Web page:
I do not mind this thread of conversation, rather I use it to direct people to Christ Jesus as Lord and Saviour, and King and Head of his church. We are salt and light for his kingdom.

When We Really Need the Church!

Churches are often faced with a revolving door respecting the membership. The transient lifestyle of many makes settling into a church long-term challenging, and perhaps this reflects why many churches do not exercise a formal visible membership. Families do come and go, and there are many legitimate reasons for such this. Though we may be sad to see them leave, we understand why.

But then there are those painful experiences of watching a family leave, and you do not know why. Concern can be met with speculation as to why, but it can feel like losing your right arm, and having to learn to write and do everything with your left. And there is that awkwardness of seeing them in the store, viewing their Facebook page and seeing them in a new church setting, and the pain hits you. WHY? Because in the church, true membership has a spiritual component: For by one Spirit we were all baptized into one body…and have been made to drink into one Spirit [1Cor.12:13]; and Paul was addressing the local church here, as the following verses note. It would be far more tragic if you were not painfully impacted by the sudden loss of a member or family from your church. The Holy Spirit makes us feel the break in communion.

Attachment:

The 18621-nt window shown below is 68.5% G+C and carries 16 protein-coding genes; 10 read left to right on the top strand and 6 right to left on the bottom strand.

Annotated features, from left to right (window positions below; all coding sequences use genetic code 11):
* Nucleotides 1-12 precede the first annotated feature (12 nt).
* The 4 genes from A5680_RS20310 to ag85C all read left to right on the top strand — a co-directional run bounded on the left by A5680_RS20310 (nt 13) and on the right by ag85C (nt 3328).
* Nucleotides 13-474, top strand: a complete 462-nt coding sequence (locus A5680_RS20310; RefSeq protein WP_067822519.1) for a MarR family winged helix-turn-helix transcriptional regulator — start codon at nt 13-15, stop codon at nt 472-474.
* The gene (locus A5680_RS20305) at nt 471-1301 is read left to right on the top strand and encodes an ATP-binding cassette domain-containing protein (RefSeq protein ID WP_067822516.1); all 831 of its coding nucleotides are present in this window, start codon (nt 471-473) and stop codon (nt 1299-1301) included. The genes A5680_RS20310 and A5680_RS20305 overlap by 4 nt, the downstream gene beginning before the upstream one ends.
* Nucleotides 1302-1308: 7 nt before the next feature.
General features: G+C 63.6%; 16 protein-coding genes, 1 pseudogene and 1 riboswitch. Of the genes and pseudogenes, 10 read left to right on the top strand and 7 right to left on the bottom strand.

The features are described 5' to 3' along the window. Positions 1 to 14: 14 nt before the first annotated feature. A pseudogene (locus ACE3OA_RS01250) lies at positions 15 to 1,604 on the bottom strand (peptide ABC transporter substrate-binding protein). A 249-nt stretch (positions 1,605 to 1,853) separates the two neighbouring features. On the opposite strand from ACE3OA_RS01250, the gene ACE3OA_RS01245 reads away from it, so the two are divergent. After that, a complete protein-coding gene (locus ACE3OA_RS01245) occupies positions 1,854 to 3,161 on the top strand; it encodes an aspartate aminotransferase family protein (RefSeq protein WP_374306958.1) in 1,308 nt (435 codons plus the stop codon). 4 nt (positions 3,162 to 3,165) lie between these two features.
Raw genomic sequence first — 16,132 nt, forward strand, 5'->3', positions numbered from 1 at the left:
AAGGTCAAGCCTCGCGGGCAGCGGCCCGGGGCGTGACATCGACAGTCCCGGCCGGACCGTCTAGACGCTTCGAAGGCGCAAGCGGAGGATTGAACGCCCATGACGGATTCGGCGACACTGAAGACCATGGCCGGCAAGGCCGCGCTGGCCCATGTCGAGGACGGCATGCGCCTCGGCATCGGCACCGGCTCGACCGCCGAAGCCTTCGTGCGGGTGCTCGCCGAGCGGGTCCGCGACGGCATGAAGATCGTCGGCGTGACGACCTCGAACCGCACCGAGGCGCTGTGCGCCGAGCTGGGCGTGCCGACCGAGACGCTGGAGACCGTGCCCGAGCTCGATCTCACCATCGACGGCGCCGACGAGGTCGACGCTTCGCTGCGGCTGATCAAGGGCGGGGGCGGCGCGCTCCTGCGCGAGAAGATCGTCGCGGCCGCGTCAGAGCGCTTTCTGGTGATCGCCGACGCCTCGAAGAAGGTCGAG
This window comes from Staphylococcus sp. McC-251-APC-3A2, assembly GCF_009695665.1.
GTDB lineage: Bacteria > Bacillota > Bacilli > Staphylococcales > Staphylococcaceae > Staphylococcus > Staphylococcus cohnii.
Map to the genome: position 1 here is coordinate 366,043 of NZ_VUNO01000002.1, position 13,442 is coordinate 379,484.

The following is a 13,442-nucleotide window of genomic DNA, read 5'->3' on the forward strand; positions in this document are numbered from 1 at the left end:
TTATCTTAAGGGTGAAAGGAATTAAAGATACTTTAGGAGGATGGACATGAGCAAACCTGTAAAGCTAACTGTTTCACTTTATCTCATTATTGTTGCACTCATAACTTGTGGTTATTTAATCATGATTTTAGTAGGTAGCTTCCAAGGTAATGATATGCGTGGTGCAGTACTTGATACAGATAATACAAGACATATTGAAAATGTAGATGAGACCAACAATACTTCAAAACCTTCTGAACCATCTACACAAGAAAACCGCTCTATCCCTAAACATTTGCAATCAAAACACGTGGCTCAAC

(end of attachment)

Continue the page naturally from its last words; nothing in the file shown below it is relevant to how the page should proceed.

Where the pain can increase is when their side of the story is heard, and their reason for leaving is not overly kind: “The church wasn’t meeting our needs.” “The leadership offended us.” “The church has become legalistic.” Or the generic “We need something different in our life.” All of these comments resonate emotionally and, again, painfully impact the body. It is difficult not to take such comments personally. It may even be hard to keep such comments from affecting your own view of the church and leadership. Their departure, in many ways, seems so wrong, and you feel it.